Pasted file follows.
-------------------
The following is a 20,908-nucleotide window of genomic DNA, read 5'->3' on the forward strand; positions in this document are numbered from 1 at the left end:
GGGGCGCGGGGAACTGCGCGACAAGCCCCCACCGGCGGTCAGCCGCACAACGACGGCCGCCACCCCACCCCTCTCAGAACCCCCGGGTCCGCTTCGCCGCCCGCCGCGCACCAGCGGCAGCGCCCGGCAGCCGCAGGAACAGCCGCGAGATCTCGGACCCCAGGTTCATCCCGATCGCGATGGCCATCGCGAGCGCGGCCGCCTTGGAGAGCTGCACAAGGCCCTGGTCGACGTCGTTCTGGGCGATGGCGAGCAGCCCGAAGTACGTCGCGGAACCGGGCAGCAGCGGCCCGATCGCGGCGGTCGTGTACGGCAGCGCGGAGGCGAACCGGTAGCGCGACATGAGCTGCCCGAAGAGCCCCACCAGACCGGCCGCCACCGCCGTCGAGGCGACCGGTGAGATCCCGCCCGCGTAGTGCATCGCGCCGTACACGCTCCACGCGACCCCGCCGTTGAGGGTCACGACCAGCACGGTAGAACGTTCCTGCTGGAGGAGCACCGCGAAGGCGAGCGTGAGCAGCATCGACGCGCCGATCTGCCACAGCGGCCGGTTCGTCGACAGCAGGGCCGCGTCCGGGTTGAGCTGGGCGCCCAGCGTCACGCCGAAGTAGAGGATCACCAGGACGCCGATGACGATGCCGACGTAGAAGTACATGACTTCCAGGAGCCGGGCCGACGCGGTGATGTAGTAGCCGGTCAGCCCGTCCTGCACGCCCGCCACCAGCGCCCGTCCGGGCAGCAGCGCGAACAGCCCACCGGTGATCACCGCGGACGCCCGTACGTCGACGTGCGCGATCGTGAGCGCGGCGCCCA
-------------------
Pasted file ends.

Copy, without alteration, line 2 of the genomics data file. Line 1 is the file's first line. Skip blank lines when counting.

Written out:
GGGGCGCGGGGAACTGCGCGACAAGCCCCCACCGGCGGTCAGCCGCACAACGACGGCCGCCACCCCACCCCTCTCAGAACCCCCGGGTCCGCTTCGCCGCCCGCCGCGCACCAGCGGCAGCGCCCGGCAGCCGCAGGAACAGCCGCGAGATCTCGGACCCCAGGTTCATCCCGATCGCGATGGCCATCGCGAGCGCGGCCGCCTTGGAGAGCTGCACAAGGCCCTGGTCGACGTCGTTCTGGGCGATGGCGAGCAGCCCGAAGTACGTCGCGGAACCGGGCAGCAGCGGCCCGATCGCGGCGGTCGTGTACGGCAGCGCGGAGGCGAACCGGTAGCGCGACATGAGCTGCCCGAAGAGCCCCACCAGACCGGCCGCCACCGCCGTCGAGGCGACCGGTGAGATCCCGCCCGCGTAGTGCATCGCGCCGTACACGCTCCACGCGACCCCGCCGTTGAGGGTCACGACCAGCACGGTAGAACGTTCCTGCTGGAGGAGCACCGCGAAGGCGAGCGTGAGCAGCATCGACGCGCCGATCTGCCACAGCGGCCGGTTCGTCGACAGCAGGGCCGCGTCCGGGTTGAGCTGGGCGCCCAGCGTCACGCCGAAGTAGAGGATCACCAGGACGCCGATGACGATGCCGACGTAGAAGTACATGACTTCCAGGAGCCGGGCCGACGCGGTGATGTAGTAGCCGGTCAGCCCGTCCTGCACGCCCGCCACCAGCGCCCGTCCGGGCAGCAGCGCGAACAGCCCACCGGTGATCACCGCGGACGCCCGTACGTCGACGTGCGCGATCGTGAGCGCGGCGCCCA